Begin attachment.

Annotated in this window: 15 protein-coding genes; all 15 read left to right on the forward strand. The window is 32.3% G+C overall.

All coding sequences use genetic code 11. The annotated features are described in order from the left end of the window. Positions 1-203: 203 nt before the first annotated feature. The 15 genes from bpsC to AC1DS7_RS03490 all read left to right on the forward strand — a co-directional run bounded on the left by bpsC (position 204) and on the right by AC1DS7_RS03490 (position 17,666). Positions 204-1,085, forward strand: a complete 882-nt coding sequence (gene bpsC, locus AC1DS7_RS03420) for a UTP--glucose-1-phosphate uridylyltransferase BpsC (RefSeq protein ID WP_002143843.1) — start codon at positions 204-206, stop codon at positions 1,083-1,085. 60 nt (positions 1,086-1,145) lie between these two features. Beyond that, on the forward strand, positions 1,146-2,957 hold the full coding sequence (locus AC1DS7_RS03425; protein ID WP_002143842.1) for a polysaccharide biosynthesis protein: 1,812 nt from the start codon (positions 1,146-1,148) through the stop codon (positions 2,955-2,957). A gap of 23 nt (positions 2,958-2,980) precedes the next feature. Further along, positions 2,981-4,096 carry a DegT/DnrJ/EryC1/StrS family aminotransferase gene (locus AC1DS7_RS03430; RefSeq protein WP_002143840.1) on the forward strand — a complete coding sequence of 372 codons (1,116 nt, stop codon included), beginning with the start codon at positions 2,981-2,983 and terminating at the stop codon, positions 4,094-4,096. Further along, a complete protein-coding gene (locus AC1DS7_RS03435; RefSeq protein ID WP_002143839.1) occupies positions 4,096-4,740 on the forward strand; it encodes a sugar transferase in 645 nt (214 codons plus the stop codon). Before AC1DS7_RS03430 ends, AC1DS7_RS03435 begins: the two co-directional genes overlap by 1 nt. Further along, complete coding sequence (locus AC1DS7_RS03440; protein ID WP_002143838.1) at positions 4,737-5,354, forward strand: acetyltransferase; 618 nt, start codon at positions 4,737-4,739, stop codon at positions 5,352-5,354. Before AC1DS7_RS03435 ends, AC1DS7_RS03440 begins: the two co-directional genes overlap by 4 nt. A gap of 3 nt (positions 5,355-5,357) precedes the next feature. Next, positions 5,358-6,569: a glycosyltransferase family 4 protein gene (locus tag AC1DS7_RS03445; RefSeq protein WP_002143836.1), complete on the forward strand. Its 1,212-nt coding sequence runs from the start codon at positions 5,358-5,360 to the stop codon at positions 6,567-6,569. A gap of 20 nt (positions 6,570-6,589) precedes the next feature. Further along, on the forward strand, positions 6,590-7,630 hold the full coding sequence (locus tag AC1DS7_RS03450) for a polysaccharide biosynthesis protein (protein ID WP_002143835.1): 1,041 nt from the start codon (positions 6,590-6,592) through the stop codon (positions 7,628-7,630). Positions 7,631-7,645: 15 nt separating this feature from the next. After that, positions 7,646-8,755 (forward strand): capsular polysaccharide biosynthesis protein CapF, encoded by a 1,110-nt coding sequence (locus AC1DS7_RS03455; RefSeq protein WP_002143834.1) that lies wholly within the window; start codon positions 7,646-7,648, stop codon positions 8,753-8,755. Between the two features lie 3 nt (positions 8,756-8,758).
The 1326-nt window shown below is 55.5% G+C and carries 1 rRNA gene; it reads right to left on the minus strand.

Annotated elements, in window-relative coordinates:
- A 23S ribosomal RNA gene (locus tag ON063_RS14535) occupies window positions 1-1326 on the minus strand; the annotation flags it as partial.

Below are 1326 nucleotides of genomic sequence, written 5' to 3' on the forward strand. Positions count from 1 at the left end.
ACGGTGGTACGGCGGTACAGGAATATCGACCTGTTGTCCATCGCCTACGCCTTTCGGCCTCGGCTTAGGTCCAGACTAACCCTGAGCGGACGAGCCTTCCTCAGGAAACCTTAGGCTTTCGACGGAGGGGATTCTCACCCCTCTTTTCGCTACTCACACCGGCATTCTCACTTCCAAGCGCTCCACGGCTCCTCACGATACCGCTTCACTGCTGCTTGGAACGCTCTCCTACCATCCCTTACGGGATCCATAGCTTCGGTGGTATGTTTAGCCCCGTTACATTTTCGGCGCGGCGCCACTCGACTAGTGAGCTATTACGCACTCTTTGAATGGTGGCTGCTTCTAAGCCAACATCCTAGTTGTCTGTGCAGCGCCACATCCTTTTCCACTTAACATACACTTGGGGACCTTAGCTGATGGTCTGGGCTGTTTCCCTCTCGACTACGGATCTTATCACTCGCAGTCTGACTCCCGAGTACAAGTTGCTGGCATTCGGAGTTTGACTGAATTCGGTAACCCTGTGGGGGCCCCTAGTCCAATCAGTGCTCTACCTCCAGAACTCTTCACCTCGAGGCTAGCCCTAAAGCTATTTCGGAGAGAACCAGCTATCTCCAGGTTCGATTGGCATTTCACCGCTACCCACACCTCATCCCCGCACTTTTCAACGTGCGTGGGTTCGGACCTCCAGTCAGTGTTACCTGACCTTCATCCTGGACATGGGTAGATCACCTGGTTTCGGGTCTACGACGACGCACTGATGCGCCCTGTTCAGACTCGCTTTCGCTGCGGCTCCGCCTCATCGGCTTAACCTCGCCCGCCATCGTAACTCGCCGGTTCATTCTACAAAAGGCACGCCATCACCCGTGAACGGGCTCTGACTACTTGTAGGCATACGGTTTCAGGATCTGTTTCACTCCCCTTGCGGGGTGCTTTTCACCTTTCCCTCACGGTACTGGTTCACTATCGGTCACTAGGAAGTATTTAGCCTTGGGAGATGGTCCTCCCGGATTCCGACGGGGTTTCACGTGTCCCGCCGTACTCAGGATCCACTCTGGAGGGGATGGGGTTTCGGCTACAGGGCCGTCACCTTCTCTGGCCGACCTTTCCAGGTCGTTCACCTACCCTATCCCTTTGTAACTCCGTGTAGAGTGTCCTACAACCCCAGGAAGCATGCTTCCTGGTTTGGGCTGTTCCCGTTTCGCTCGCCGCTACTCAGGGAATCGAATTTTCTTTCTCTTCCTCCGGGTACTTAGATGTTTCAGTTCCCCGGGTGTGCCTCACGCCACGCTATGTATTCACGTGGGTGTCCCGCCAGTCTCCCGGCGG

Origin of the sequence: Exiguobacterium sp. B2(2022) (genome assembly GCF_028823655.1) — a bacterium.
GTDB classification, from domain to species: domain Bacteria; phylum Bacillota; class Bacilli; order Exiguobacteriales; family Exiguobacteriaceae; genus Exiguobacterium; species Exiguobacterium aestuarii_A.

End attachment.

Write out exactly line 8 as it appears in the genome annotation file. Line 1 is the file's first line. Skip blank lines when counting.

Origin of the sequence: Exiguobacterium sp. B2(2022) (genome assembly GCF_028823655.1) — a bacterium.